Alexander Burdulia, Registered Foreign Lawyer, Mayer Brown, Hong Kong
"As an approach that helps orient capital toward their solutions, or at least mitigates their risks, ESG serves our most important social needs."
L. Burke Files, President, Financial Examinations & Evaluations, Inc
"Claim you are ESG compliant, and someone has a different expectation of what constitutes ESG, expect to be sued for misrepresentation, deceptive business practices, and securities fraud."
Mark Elliott, Chairman of the Guernsey International Insurance Association
"Guidance and frameworks can be established to ensure ESG best practices are followed and ‘greenwashing’ is avoided."
Lakshmi Ganapathi, CEO/Founder, Unicus Research
"The general view is that some corporations will continue “greenwashing” as a method to scam the investors and consumers who desperately want to be part of “saving the world”."
Simon Mills, Lead Consultant Sustainable Finance, The Z/Yen Group
"The primary purpose of ESG is to enhance risk management and spot price disparities - for ESG managed funds, environmental, social or reputational benefits are just positive externalities."
We face big problems that require big changes in the ways we do business. We will experience some of the worst effects of climate change in this century without deep reductions in greenhouse gas emissions. Around the world, almost 25 million people—roughly equivalent to the population of Australia—are in forced labour, and it's been suggested that bribery costs us anywhere from US$600 billion to US$2 trillion annually.
ESG is a relatively new development in the evolution of our global capitalist system that addresses these big problems. As an approach that helps orient capital toward their solutions, or at least mitigates their risks, ESG serves our most important social needs. Even better, research confirms that it does so without sacrificing returns. Meta-studies show the vast majority of 3,000+ empirical studies find a non-negative correlation between ESG criteria and financial performance.
Greenwashing must be taken seriously to ensure the integrity and effectiveness of this approach as it develops. In the financial sphere, regulation helps prevent bad behaviour and ESG-related regulation is starting to catch up—the EU's Sustainable Finance Disclosure Regulation (SFDR) is now in effect, ESG fund disclosure requirements will soon apply in Hong Kong and the US Securities and Exchange Commission (SEC) has formed a task force to combat greenwashing. The International Organisation of Securities Commission (IOSCO) has even issued recommendations for regulating the providers of underlying ESG data and ratings. Critics must give regulators time to rein in greenwashing concerns before passing judgment on an approach that can change our world for the better.
My evolution of thought on ESG has gone from “Oh, that is sweet but misguided” to – “looks like virtue signaling at the expense of the shareholders” to – “ESG is unwise, over time dangerous.”
ESG came to the forefront as sovereign pension and investment schemes chose to only invest in ESG compliant companies and funds. Major corporations’ pensions schemes followed. So, what did the fund industry do? They said, “Hey, we are ESG; come invest with us.” The funds poured and continue to pour into the ESG companies and funds to this day. So, what’s wrong with that? A semi-scientific review of 30 of the leading ESG funds found, on average, the funds had 70 per cent of AUM (Assets Under Management) in only 25 different equities. The disproportionate amounts of money chasing limited targets generates overvalued equities. So why are ESG investments reported to perform better? Too much money chasing too few assets creates overvalued assets.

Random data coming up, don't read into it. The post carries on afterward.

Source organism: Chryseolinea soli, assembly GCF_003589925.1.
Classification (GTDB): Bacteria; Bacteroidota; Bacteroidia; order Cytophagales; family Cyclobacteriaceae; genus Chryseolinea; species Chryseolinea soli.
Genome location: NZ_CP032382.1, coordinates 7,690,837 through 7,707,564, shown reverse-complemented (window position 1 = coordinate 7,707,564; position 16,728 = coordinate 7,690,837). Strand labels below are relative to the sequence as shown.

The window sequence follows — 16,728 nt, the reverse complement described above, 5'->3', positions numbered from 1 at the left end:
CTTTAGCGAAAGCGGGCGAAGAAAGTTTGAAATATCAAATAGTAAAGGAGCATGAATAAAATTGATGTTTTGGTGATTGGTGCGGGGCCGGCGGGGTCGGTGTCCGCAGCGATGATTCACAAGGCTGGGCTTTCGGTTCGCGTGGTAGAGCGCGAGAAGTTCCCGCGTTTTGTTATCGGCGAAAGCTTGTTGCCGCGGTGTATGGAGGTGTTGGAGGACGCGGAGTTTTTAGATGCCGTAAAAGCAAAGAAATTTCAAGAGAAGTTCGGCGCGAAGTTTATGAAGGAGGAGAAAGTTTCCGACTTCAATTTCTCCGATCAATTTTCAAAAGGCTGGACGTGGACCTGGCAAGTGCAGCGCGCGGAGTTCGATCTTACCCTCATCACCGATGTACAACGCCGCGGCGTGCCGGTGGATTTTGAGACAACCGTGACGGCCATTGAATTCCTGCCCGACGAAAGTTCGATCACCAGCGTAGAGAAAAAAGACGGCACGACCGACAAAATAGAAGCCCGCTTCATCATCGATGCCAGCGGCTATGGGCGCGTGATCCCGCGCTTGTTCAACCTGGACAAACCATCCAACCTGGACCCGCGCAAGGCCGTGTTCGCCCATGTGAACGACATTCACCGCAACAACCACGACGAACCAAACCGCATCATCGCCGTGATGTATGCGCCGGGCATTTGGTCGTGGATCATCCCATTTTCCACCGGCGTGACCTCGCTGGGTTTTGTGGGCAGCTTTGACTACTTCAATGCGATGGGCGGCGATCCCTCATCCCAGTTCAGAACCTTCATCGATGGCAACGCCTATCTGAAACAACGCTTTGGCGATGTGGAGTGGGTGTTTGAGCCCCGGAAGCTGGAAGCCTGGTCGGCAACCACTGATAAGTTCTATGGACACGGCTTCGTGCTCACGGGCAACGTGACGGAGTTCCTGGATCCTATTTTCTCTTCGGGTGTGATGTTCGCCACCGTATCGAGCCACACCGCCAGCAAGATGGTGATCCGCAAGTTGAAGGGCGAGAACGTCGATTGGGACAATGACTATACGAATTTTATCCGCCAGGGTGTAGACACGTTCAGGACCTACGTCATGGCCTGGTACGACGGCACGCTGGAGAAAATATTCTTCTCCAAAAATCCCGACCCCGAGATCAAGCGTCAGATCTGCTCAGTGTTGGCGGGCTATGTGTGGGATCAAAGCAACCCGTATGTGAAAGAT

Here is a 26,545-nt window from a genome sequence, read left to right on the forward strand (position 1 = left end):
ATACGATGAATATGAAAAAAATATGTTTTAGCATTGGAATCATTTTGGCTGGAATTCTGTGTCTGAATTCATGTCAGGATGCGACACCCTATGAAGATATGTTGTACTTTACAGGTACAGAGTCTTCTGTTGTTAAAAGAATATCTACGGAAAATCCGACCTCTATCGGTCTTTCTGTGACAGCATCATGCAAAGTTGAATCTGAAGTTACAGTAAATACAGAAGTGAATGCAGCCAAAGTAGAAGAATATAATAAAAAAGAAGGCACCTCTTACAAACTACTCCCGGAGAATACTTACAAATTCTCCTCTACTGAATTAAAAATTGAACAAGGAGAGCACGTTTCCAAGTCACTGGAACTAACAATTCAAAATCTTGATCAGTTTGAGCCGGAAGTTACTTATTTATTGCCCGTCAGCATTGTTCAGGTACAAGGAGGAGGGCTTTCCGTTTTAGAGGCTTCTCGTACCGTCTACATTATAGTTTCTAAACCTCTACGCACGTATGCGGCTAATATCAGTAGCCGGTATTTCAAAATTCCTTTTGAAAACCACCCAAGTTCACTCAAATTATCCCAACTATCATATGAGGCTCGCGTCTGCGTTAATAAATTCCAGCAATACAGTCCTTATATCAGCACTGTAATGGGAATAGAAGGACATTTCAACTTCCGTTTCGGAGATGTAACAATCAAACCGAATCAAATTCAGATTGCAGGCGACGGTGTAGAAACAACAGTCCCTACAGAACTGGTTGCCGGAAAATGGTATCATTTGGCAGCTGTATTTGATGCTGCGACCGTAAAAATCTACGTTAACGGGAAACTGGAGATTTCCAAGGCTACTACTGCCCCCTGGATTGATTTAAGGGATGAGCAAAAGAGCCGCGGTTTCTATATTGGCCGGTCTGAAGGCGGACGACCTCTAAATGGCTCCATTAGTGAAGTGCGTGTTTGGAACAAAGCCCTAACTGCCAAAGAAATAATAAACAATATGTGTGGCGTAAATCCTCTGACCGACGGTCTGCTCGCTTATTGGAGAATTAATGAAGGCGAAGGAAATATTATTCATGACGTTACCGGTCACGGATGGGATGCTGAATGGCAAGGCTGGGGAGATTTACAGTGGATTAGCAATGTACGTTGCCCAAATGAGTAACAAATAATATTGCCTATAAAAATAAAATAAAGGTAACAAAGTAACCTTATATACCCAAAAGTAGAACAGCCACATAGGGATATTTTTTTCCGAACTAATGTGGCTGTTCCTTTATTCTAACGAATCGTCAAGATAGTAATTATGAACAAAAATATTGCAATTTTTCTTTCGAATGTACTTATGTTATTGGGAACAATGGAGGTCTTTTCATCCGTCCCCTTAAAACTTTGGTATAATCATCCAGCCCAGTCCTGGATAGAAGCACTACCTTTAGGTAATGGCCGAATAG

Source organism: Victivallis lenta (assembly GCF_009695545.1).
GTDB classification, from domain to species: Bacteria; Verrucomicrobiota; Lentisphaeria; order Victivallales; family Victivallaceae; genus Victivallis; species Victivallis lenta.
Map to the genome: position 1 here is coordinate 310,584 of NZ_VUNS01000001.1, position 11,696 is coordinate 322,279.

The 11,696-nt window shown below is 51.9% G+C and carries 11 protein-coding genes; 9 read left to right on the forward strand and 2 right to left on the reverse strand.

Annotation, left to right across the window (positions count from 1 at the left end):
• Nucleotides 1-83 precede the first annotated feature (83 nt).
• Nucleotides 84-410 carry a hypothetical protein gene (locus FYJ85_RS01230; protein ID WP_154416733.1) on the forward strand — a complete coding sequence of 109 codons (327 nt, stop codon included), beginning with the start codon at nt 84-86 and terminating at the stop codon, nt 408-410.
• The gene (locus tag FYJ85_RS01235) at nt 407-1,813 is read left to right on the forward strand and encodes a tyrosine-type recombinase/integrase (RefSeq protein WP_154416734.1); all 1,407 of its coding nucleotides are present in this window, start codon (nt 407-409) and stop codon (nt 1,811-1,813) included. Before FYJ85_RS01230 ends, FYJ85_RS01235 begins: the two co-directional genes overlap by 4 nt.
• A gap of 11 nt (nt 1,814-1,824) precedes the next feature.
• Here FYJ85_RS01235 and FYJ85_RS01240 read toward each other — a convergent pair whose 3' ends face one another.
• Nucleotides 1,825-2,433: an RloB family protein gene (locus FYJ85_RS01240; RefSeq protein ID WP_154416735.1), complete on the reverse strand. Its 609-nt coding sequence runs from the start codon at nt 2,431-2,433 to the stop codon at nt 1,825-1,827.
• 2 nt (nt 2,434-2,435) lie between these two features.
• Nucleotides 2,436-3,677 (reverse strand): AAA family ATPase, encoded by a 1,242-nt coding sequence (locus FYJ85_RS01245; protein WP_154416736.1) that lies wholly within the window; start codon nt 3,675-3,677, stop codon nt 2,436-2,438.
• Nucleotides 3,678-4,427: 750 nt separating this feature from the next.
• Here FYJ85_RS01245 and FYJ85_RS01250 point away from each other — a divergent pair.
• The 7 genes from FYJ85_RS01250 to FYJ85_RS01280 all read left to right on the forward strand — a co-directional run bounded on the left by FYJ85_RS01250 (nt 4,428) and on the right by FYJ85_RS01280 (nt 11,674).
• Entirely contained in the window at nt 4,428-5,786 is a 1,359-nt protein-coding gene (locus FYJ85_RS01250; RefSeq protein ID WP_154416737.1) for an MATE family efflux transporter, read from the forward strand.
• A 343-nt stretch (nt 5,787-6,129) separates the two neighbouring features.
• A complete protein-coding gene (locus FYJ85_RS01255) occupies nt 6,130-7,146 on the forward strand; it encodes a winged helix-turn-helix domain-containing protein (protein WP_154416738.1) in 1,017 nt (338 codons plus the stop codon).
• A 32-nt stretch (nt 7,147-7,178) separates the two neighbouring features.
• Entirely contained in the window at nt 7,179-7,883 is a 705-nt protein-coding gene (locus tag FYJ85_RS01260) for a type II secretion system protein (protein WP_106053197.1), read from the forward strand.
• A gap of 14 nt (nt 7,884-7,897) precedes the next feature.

Claiming ESG compliance means investment funds will flow your way. Not so fast. You claim to be ESG compliant through self-certification, what if you’re wrong? Will you become a target for litigation? To hedge against this risk, you retain an ESG ratings company. They are not much help either. The principal ratings agencies’ debt ratings on a scale of 0-100, on several companies were within 15 points of each other (good correlation). Their ESG ratings on the same companies varied by 45 up to 75 points (almost no correlation). Why? ESG is poorly defined. The best a rating committee can do is to conjure a numerical rating scheme from subjective and competing standards. The finite ESG ratings are based on a mere opinion market.
The big peril in any ESG rating is the company’s supply chain. How many intermediaries removed is a company from, for example, Congolese child labour, slave harvested fruits, or re-education camp manufactured goods? Two, three, five, or it does not matter how distant the supplier? Does knowingly buying goods and services that are not ESG compliant mean you are not ESG compliant? Claim you are ESG compliant, and someone has a different expectation of what constitutes ESG, expect to be sued for misrepresentation, deceptive business practices, and securities fraud.
ESG compliance is expensive. Excluding the green technology sector, ESG is not economical for companies with revenue under US$100 million and funds with less than US$500 million AUM. These firms, since they cannot afford ESG compliance, are excluded from investments from most institutional investors. Get it wrong, it’s more expensive.